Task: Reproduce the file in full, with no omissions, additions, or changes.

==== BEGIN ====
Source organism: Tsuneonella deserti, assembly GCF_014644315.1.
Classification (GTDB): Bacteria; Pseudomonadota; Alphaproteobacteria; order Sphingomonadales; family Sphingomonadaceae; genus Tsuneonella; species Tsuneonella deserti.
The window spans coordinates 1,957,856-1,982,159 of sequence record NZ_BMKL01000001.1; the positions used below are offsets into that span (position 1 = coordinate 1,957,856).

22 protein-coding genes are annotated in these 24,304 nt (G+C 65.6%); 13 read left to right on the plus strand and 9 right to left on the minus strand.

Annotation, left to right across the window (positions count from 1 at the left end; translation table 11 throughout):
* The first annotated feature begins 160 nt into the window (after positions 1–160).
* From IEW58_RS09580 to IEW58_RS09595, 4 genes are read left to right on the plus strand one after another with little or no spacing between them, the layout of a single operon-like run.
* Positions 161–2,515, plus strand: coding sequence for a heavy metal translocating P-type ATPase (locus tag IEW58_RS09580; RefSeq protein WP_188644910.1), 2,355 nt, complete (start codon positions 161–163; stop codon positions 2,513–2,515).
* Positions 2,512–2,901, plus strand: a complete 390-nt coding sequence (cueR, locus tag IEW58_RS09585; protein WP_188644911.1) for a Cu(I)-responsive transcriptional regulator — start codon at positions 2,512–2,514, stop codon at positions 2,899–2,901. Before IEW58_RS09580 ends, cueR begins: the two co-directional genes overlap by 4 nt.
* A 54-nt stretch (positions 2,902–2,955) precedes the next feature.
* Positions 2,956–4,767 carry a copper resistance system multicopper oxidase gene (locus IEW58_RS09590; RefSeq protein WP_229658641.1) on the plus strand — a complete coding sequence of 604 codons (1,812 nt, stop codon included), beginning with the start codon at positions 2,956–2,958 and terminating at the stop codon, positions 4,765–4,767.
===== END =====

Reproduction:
Source organism: Tsuneonella deserti, assembly GCF_014644315.1.
Classification (GTDB): Bacteria; Pseudomonadota; Alphaproteobacteria; order Sphingomonadales; family Sphingomonadaceae; genus Tsuneonella; species Tsuneonella deserti.
The window spans coordinates 1,957,856-1,982,159 of sequence record NZ_BMKL01000001.1; the positions used below are offsets into that span (position 1 = coordinate 1,957,856).

22 protein-coding genes are annotated in these 24,304 nt (G+C 65.6%); 13 read left to right on the plus strand and 9 right to left on the minus strand.

Annotation, left to right across the window (positions count from 1 at the left end; translation table 11 throughout):
* The first annotated feature begins 160 nt into the window (after positions 1–160).
* From IEW58_RS09580 to IEW58_RS09595, 4 genes are read left to right on the plus strand one after another with little or no spacing between them, the layout of a single operon-like run.
* Positions 161–2,515, plus strand: coding sequence for a heavy metal translocating P-type ATPase (locus tag IEW58_RS09580; RefSeq protein WP_188644910.1), 2,355 nt, complete (start codon positions 161–163; stop codon positions 2,513–2,515).
* Positions 2,512–2,901, plus strand: a complete 390-nt coding sequence (cueR, locus tag IEW58_RS09585; protein WP_188644911.1) for a Cu(I)-responsive transcriptional regulator — start codon at positions 2,512–2,514, stop codon at positions 2,899–2,901. Before IEW58_RS09580 ends, cueR begins: the two co-directional genes overlap by 4 nt.
* A 54-nt stretch (positions 2,902–2,955) precedes the next feature.
* Positions 2,956–4,767 carry a copper resistance system multicopper oxidase gene (locus IEW58_RS09590; RefSeq protein WP_229658641.1) on the plus strand — a complete coding sequence of 604 codons (1,812 nt, stop codon included), beginning with the start codon at positions 2,956–2,958 and terminating at the stop codon, positions 4,765–4,767.